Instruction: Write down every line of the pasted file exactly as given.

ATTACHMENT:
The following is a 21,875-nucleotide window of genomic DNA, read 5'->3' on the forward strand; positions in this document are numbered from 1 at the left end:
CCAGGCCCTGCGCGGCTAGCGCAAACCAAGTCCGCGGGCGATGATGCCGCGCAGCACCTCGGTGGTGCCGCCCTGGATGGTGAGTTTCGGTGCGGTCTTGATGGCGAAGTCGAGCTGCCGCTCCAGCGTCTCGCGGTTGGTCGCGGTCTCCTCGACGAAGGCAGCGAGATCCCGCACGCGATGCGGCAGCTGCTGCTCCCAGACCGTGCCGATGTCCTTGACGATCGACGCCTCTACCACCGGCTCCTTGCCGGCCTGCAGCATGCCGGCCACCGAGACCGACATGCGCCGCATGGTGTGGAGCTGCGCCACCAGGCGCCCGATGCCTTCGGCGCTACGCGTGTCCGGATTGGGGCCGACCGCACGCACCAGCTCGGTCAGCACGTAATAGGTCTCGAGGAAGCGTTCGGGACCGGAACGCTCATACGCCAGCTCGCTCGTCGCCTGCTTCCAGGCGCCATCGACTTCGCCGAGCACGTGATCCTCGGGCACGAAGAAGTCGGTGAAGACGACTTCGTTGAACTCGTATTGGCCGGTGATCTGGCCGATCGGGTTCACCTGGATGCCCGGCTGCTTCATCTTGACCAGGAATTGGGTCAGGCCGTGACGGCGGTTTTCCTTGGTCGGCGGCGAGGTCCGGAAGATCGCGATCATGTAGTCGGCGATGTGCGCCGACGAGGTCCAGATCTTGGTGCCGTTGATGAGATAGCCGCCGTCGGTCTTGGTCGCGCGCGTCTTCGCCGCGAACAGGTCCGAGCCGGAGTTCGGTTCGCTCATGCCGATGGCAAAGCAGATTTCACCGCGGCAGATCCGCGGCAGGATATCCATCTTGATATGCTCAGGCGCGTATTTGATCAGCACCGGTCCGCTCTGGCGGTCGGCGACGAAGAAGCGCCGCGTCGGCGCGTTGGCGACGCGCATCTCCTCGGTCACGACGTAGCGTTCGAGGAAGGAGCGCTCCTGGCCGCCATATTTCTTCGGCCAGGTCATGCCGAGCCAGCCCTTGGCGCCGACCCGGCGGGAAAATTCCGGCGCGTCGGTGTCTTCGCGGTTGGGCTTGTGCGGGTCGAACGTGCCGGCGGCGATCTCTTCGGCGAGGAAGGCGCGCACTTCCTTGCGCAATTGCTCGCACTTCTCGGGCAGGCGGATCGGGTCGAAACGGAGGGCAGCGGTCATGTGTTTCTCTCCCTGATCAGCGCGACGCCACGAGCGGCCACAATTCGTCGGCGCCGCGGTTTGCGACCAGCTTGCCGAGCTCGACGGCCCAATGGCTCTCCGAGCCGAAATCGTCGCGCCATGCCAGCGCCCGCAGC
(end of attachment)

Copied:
The following is a 21,875-nucleotide window of genomic DNA, read 5'->3' on the forward strand; positions in this document are numbered from 1 at the left end:
CCAGGCCCTGCGCGGCTAGCGCAAACCAAGTCCGCGGGCGATGATGCCGCGCAGCACCTCGGTGGTGCCGCCCTGGATGGTGAGTTTCGGTGCGGTCTTGATGGCGAAGTCGAGCTGCCGCTCCAGCGTCTCGCGGTTGGTCGCGGTCTCCTCGACGAAGGCAGCGAGATCCCGCACGCGATGCGGCAGCTGCTGCTCCCAGACCGTGCCGATGTCCTTGACGATCGACGCCTCTACCACCGGCTCCTTGCCGGCCTGCAGCATGCCGGCCACCGAGACCGACATGCGCCGCATGGTGTGGAGCTGCGCCACCAGGCGCCCGATGCCTTCGGCGCTACGCGTGTCCGGATTGGGGCCGACCGCACGCACCAGCTCGGTCAGCACGTAATAGGTCTCGAGGAAGCGTTCGGGACCGGAACGCTCATACGCCAGCTCGCTCGTCGCCTGCTTCCAGGCGCCATCGACTTCGCCGAGCACGTGATCCTCGGGCACGAAGAAGTCGGTGAAGACGACTTCGTTGAACTCGTATTGGCCGGTGATCTGGCCGATCGGGTTCACCTGGATGCCCGGCTGCTTCATCTTGACCAGGAATTGGGTCAGGCCGTGACGGCGGTTTTCCTTGGTCGGCGGCGAGGTCCGGAAGATCGCGATCATGTAGTCGGCGATGTGCGCCGACGAGGTCCAGATCTTGGTGCCGTTGATGAGATAGCCGCCGTCGGTCTTGGTCGCGCGCGTCTTCGCCGCGAACAGGTCCGAGCCGGAGTTCGGTTCGCTCATGCCGATGGCAAAGCAGATTTCACCGCGGCAGATCCGCGGCAGGATATCCATCTTGATATGCTCAGGCGCGTATTTGATCAGCACCGGTCCGCTCTGGCGGTCGGCGACGAAGAAGCGCCGCGTCGGCGCGTTGGCGACGCGCATCTCCTCGGTCACGACGTAGCGTTCGAGGAAGGAGCGCTCCTGGCCGCCATATTTCTTCGGCCAGGTCATGCCGAGCCAGCCCTTGGCGCCGACCCGGCGGGAAAATTCCGGCGCGTCGGTGTCTTCGCGGTTGGGCTTGTGCGGGTCGAACGTGCCGGCGGCGATCTCTTCGGCGAGGAAGGCGCGCACTTCCTTGCGCAATTGCTCGCACTTCTCGGGCAGGCGGATCGGGTCGAAACGGAGGGCAGCGGTCATGTGTTTCTCTCCCTGATCAGCGCGACGCCACGAGCGGCCACAATTCGTCGGCGCCGCGGTTTGCGACCAGCTTGCCGAGCTCGACGGCCCAATGGCTCTCCGAGCCGAAATCGTCGCGCCATGCCAGCGCCCGCAGC